the 1910s Promise and Peril
by Jo Allison
The 1910s were promising and perilous years in America and across the world. Many pages on this site deal with St. Louis, Missouri, a city representative of all the 1910s had to offer—and the setting of many of my novels.
Where did I start when I wanted to know all these details? And where have I ended up as the topics get more detailed? Here are a few answers in case you want to follow up on St. Louis or investigate what was happening in another place a hundred years ago.
For every city of any size, there is a history somewhere. Find it in a local library or the library of a research-one university. (The highest ranked research schools tended to have “one of everything” at one point in time. That standard has been hard to maintain, but you’ll find a lot, some of it in storage if it’s old enough.) Start with the standard histories, but don’t stop there. They will give you leading-citizen history, dates, legalities, maybe a few “legends.” That is the most basic level of understanding a city. For example, there is a history of St. Louis entitled, Fourth City. The title alone says something about St. Louis and its image, but it doesn’t tell you where the street car lines were or who rode them or what streets looked like with wires trailing over them. You need more. You need “little-picture” history as well as the standard “big-picture.”
Dig in libraries and special collections for individuals who happen to write down their memoirs. These resources will have the opposite problem from the “big-picture” histories. The memoirs and such are good on details, but only from the viewpoint of one individual. Take that individual’s background into account. I found a wonderful memoir written by a woman whose memories started in the late 1920s. Still, I thought she might talk about women getting the vote or her mother going to the polls. Not a word. And that was illuminating. With an amendment to the Constitution to mark its advent, voting by women stands out in the history books, but not necessarily in the lives of everyday people.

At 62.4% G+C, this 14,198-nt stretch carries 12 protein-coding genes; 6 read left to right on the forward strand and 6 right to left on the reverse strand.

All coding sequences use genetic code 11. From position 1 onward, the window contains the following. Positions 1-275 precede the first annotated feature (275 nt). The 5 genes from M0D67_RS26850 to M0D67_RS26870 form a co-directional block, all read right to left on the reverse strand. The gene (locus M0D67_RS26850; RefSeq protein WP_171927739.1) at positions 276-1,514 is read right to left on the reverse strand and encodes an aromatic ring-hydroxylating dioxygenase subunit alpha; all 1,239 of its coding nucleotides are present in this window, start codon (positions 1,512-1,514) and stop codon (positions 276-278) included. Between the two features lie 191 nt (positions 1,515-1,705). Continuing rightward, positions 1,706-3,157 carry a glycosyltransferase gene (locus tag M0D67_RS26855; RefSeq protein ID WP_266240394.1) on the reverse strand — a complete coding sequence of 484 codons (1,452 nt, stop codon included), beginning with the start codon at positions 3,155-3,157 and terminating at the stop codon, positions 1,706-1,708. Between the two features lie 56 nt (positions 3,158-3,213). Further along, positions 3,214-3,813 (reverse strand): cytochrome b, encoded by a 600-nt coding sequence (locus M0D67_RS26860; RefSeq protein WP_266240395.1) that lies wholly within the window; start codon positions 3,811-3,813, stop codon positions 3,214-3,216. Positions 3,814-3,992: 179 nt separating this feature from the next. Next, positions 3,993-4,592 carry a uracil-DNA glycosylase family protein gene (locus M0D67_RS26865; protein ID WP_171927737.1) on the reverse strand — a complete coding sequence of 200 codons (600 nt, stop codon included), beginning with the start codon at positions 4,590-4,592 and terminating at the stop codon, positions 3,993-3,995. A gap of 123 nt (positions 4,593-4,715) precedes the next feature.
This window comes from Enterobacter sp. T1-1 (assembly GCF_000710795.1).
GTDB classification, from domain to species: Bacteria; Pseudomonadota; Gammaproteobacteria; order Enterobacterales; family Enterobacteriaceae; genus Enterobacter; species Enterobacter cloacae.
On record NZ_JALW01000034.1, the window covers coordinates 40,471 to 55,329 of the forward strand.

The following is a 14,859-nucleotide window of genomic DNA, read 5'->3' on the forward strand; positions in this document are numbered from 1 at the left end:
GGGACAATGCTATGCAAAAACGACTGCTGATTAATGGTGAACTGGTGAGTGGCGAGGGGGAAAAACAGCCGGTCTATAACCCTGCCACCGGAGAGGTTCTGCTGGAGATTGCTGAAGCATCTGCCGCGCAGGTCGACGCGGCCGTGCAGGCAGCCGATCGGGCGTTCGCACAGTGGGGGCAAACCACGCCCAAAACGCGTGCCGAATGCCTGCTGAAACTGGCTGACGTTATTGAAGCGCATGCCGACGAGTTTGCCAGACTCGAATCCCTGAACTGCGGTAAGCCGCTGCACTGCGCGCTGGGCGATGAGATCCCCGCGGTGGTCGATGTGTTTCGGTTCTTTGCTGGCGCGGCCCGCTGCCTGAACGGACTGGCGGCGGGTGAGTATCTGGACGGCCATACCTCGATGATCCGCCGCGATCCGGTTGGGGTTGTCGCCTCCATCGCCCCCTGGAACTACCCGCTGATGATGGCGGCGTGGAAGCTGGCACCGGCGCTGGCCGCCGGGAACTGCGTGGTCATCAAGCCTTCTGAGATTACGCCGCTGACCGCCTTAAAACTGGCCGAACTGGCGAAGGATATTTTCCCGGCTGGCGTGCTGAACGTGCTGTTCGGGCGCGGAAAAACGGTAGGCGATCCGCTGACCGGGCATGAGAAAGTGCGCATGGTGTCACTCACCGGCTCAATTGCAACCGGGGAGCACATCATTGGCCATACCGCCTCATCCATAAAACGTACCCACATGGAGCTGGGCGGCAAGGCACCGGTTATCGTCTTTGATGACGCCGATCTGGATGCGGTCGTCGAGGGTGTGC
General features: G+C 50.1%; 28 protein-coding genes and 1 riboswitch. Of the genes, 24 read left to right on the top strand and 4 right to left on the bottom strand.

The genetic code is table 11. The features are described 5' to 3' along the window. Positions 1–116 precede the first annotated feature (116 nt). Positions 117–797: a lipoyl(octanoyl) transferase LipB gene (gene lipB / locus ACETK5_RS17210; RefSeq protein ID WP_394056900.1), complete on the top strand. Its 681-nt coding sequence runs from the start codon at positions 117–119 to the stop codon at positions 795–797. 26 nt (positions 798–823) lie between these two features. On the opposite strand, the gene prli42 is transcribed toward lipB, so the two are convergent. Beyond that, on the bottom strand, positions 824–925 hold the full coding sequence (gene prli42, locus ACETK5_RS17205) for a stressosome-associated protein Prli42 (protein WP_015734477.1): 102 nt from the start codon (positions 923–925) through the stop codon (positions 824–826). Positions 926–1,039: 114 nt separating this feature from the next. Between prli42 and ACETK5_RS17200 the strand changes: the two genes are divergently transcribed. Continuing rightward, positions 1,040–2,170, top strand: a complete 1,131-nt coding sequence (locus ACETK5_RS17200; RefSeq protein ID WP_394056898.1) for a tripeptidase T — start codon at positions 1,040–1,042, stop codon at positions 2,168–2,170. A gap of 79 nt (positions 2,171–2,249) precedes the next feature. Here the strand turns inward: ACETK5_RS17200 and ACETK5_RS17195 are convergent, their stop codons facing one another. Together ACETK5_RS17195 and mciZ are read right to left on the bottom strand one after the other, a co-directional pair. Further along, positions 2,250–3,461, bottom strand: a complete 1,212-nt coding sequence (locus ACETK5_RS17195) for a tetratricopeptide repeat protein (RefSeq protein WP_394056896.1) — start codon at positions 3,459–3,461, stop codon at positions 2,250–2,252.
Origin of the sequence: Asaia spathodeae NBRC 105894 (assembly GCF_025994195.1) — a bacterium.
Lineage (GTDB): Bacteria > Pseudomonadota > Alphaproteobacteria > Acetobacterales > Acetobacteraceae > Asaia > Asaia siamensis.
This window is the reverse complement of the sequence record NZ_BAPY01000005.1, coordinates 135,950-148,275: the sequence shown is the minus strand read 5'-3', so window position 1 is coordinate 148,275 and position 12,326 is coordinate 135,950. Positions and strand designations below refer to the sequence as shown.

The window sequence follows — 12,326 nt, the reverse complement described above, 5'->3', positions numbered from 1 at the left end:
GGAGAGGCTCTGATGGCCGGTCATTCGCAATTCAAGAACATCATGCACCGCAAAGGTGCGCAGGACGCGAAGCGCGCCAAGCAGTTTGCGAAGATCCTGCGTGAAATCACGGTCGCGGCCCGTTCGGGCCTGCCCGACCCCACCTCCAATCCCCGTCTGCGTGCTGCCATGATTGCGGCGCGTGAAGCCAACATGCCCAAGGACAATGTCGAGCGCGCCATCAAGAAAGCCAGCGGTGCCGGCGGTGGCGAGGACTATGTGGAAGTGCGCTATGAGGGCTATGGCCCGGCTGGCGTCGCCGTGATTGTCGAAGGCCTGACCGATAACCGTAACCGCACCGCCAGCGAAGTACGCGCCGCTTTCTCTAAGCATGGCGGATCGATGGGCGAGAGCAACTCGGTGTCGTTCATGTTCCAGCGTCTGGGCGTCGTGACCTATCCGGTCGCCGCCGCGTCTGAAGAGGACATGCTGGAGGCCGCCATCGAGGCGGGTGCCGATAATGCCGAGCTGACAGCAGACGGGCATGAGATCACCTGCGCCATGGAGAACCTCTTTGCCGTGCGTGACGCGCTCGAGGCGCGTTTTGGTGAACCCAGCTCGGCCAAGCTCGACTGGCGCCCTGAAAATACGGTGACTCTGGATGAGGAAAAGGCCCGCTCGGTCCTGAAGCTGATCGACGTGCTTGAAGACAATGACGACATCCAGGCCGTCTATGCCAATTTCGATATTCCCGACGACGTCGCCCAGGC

Do you want histories and memoirs and news stories set close to the time you’re investigating? In general, yes. If you’ve read the transportation section, you’ll see that I used a book on old cars that was itself old. It exploits the memories of an older man who was young when the early cars rolled out. That’s good. But you can find current writings that exhibit good history, “little history,” very often. I will trumpet the work done by economic historians here, as well as purer historians. If records exist someone is looking for them, because good stories—and publishable theses—abound. I particularly enjoyed Common Fields, the environmental history of St. Louis that I used in the “Dirty City” section. Good historians with a particular specialty provided a picture of St. Louis that would have been very real to its residents.
So, I started with the big-picture books and quickly moved to more precise histories. I read histories of the Germans in St. Louis, Irish in St. Louis, immigrants in St. Louis (from an early investigator for the social work school at Washington University); I read biographies of the editors of two of the leading newspapers. I found the wonderful book by Katherine Corbett on women in St. Louis, a topic that illumines both genders. An old reporter myself, I started checking out newspapers, most of which are only available on microfilm these days. If you’re at a library that has Pro-Quest newspaper service, you can find articles from the 1910 Post-Dispatch if you know an approximate date and a topic. If you want to simply scroll through pages and pages of any of the St. Louis dailies, you can find them on microfilm in the Genealogy section of the St. Louis city library, main branch on Olive Street. I have pages and pages of notes on stories from the paper that was the leading morning paper for years, the Globe-Democrat, the employer of one of my main characters. Some are trivial, fodder for the little moments that support dialog in my stories. Others are contemporaneous accounts of major national and international events.
The next stop for me was the research library of the Missouri Historical Society, located on Skinker Boulevard, a few miles down from Washington University. (Check its hours if you go; they are even more limited than the downtown public library. Be prepared to leave most of your possessions in a locker outside and take a pencil inside. No marking up rare—and to writers like me, precious—documents.) I have found many items of interest there. The St. Louis police put out a year book every year in the early 1900s and that’s how I learned the structure of the department. My very favorite items there are the Gould’s City Directories, which I’ve mentioned in several places. They list every residence, every business, every governmental office, every singing society, every church, every you-name-it. (I figure out what I want from the actual book and then go to the microfilm version so that I can copy the page.) Best of all, the wonderful staff found for me a map of 1916 St. Louis put out by the parks department. Someone had noted wards on it. We had to copy it in pieces, which I carefully taped together. Over the years, I have put in police districts and traced streetcar routes. It is the single best day-in/day-out resource I have.